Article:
Kshitij Kumar Pandey, a student of IIT Madras, is a brilliant example of subverting the conservative attitude most Indians bear towards life, career, and taking risks. He is currently pursuing not just a Management Degree but also his unstoppable passion for filmmaking. We learnt more about his story, his views, and his approach to life over a cup of coffee and some South Indian breakfast.
This is what he had to say for each of the numerous topics he was quizzed on.
On taking a plunge into the sphere of filmmaking:
This started when a lot of people began casually discussing films with me and suggested that I should try something of my own. So I began with the Facebook page, ‘The Bollywood Onlooker’, which is basically where I post reviews of latest movies. When I started I got quite a positive feedback which generally happens when something new begins. It steadied out with time and it has been more than a year since I created Bollywood Onlooker. I must say that overall it has been a very good and fulfilling journey.
The Bollywood Onlooker - A perspective:
Content-wise, I have not been very strict with the process of reviewing. I have tried to base my reviews to meet the interest of balanced masses and classes. I keep vocabulary simple and to the point. I feel that my consistency is the key factor in retaining popularity of the page. So far I have reviewed over 50 films. Since that time I have been passionate, and now I can’t stop following my passion. In my opinion, as long as the spirit to follow one’s interest doesn’t die, the identity of your passion is alive.
Young Critics Lab Workshop - Experiences and Lessons:
It was a program conducted by the Jio MAMI Mumbai Film Festival to select film critics all over the country and I was selected for its two-day workshop in Mumbai. The entire experience proved to be very overwhelming. Since it meant compromising with my already tight academic schedule, the support of my parents and teachers was extremely beneficial and encouraging.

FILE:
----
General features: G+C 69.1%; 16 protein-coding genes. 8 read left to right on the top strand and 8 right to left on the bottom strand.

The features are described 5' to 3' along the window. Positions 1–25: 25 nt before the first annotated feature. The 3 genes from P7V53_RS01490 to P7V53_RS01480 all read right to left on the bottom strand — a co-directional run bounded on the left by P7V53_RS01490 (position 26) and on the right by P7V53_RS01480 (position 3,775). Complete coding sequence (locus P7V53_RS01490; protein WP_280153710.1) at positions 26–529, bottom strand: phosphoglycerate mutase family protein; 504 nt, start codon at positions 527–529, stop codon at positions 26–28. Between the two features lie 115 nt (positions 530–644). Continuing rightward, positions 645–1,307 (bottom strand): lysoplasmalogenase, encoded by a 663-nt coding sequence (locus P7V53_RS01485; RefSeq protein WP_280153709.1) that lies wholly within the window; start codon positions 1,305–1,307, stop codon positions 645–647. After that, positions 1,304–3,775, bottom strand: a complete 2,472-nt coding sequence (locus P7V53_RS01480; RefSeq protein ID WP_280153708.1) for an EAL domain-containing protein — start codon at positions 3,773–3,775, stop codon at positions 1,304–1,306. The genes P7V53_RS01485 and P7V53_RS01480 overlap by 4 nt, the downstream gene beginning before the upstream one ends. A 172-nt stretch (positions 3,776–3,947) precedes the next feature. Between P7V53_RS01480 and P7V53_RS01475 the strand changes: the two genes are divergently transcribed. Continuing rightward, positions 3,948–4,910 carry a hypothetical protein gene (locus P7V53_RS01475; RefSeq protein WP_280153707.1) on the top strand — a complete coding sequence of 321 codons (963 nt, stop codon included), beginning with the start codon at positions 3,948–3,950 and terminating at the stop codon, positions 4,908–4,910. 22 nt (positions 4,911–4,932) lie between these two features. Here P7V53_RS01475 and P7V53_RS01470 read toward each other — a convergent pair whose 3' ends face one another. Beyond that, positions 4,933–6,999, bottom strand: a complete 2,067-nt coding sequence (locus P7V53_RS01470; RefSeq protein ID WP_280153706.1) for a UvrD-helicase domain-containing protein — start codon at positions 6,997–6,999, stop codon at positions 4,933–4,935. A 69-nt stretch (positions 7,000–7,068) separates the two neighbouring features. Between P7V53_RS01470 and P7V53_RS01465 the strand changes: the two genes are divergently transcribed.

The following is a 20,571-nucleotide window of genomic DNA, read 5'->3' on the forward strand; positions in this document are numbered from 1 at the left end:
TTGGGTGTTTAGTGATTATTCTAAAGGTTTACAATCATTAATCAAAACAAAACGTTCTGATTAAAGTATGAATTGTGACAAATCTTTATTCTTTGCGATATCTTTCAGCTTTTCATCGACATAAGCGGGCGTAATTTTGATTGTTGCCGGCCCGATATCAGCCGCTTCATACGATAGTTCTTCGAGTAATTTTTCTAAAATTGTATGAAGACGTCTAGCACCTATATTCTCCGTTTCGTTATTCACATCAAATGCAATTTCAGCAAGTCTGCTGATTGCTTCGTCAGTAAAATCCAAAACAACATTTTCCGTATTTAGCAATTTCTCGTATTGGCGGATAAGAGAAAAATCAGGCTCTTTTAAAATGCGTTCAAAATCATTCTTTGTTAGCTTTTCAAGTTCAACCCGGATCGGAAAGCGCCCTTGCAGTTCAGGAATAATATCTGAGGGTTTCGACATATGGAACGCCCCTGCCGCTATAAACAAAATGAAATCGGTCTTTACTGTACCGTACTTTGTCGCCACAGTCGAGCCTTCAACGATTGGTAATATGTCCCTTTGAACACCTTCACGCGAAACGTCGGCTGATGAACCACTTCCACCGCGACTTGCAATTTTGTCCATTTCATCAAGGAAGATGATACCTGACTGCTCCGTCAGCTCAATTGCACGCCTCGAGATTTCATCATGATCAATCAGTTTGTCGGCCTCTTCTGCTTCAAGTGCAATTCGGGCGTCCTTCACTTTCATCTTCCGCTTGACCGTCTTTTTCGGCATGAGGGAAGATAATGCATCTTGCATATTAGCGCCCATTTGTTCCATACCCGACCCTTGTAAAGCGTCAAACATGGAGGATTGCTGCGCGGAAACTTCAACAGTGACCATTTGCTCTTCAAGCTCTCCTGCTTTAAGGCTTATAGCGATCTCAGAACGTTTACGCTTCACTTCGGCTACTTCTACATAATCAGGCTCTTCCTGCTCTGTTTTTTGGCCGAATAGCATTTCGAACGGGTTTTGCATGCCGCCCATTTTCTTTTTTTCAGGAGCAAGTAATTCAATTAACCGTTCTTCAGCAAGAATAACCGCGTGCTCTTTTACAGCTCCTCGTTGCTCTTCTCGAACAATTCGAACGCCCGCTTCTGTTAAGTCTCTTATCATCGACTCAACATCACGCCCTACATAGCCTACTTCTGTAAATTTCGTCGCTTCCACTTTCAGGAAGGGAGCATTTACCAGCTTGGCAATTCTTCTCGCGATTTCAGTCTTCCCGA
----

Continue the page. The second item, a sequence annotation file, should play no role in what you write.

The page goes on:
I got a wonderful opportunity to interact with Anupama Chopra. Leaving an impression on the experts was a validation of my efforts and was extremely encouraging for me. Those two days undoubtedly moved me in a tremendous way.
On short films and upcoming projects:
I was greatly inspired by Lumiere brothers, who are known to be the first prominent filmmakers, and my first short film is a sort of homage to them. For me, I had my younger brother who is extremely good at writing, and we wrote and reviewed scripts together. I had never officially worked with a cast and it was a unique experience. The first film I made was mostly for personal satisfaction and exploration, and I didn’t promote it heavily. It highlights my first instincts as a filmmaker and naturally, it is nostalgic for me. ‘Careful What You Wish For’, my second short film was a challenging experience, filled with a hectic schedule and unforeseen circumstances. Moreover, I spent one month with my cast before the shoot and devoted a lot of time to team building through treks and picnics. This pre-production went extremely well and eased out the shooting process since the cast had already been acquainted with their environment. The result was that actors did a fabulous job, and both the cast and the film garnered very positive responses. I am now working on two or three more scripts and it’s no longer an unknown domain for me. My first two films gave me a good and an encouraging start. I have even started applying for quite a many film festivals.